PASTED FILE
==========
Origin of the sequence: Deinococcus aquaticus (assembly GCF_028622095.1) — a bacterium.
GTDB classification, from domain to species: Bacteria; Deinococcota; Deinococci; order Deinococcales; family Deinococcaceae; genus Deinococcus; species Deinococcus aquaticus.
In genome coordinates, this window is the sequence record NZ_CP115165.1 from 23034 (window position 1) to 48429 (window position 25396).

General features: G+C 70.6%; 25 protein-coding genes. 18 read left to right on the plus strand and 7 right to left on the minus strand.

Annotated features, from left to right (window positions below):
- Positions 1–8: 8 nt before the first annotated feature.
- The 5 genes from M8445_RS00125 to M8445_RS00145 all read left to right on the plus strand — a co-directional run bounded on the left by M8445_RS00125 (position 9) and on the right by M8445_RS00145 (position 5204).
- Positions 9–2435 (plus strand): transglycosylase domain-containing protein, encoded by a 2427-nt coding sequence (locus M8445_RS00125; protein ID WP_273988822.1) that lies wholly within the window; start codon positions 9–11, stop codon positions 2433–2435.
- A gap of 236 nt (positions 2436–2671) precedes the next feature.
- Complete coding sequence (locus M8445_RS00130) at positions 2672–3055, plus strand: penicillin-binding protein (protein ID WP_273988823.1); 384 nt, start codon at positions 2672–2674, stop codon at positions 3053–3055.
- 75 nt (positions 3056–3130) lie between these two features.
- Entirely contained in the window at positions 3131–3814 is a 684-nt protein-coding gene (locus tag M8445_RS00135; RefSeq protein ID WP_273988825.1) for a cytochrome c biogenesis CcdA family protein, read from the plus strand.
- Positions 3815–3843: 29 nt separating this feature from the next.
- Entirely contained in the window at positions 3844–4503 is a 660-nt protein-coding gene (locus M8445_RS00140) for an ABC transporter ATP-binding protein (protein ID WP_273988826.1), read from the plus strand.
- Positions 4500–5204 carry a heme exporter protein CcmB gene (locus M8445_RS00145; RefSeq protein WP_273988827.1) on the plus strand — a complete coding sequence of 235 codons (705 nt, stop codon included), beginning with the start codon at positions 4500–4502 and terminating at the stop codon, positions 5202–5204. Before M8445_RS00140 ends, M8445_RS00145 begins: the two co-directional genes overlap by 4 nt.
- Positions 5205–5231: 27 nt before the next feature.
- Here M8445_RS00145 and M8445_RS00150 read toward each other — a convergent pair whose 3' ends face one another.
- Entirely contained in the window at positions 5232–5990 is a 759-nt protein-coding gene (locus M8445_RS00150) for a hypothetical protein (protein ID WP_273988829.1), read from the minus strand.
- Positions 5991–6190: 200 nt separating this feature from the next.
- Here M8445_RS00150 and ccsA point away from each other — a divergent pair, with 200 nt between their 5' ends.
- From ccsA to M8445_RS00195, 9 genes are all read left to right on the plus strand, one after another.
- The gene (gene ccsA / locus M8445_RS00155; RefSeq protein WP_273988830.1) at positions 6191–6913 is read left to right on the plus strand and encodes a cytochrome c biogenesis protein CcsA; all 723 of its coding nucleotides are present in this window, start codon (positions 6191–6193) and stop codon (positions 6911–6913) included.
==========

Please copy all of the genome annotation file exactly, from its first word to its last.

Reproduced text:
Origin of the sequence: Deinococcus aquaticus (assembly GCF_028622095.1) — a bacterium.
GTDB classification, from domain to species: Bacteria; Deinococcota; Deinococci; order Deinococcales; family Deinococcaceae; genus Deinococcus; species Deinococcus aquaticus.
In genome coordinates, this window is the sequence record NZ_CP115165.1 from 23034 (window position 1) to 48429 (window position 25396).

General features: G+C 70.6%; 25 protein-coding genes. 18 read left to right on the plus strand and 7 right to left on the minus strand.

Annotated features, from left to right (window positions below):
- Positions 1–8: 8 nt before the first annotated feature.
- The 5 genes from M8445_RS00125 to M8445_RS00145 all read left to right on the plus strand — a co-directional run bounded on the left by M8445_RS00125 (position 9) and on the right by M8445_RS00145 (position 5204).
- Positions 9–2435 (plus strand): transglycosylase domain-containing protein, encoded by a 2427-nt coding sequence (locus M8445_RS00125; protein ID WP_273988822.1) that lies wholly within the window; start codon positions 9–11, stop codon positions 2433–2435.
- A gap of 236 nt (positions 2436–2671) precedes the next feature.
- Complete coding sequence (locus M8445_RS00130) at positions 2672–3055, plus strand: penicillin-binding protein (protein ID WP_273988823.1); 384 nt, start codon at positions 2672–2674, stop codon at positions 3053–3055.
- 75 nt (positions 3056–3130) lie between these two features.
- Entirely contained in the window at positions 3131–3814 is a 684-nt protein-coding gene (locus tag M8445_RS00135; RefSeq protein ID WP_273988825.1) for a cytochrome c biogenesis CcdA family protein, read from the plus strand.
- Positions 3815–3843: 29 nt separating this feature from the next.
- Entirely contained in the window at positions 3844–4503 is a 660-nt protein-coding gene (locus M8445_RS00140) for an ABC transporter ATP-binding protein (protein ID WP_273988826.1), read from the plus strand.
- Positions 4500–5204 carry a heme exporter protein CcmB gene (locus M8445_RS00145; RefSeq protein WP_273988827.1) on the plus strand — a complete coding sequence of 235 codons (705 nt, stop codon included), beginning with the start codon at positions 4500–4502 and terminating at the stop codon, positions 5202–5204. Before M8445_RS00140 ends, M8445_RS00145 begins: the two co-directional genes overlap by 4 nt.
- Positions 5205–5231: 27 nt before the next feature.
- Here M8445_RS00145 and M8445_RS00150 read toward each other — a convergent pair whose 3' ends face one another.
- Entirely contained in the window at positions 5232–5990 is a 759-nt protein-coding gene (locus M8445_RS00150) for a hypothetical protein (protein ID WP_273988829.1), read from the minus strand.
- Positions 5991–6190: 200 nt separating this feature from the next.
- Here M8445_RS00150 and ccsA point away from each other — a divergent pair, with 200 nt between their 5' ends.
- From ccsA to M8445_RS00195, 9 genes are all read left to right on the plus strand, one after another.
- The gene (gene ccsA / locus M8445_RS00155; RefSeq protein WP_273988830.1) at positions 6191–6913 is read left to right on the plus strand and encodes a cytochrome c biogenesis protein CcsA; all 723 of its coding nucleotides are present in this window, start codon (positions 6191–6193) and stop codon (positions 6911–6913) included.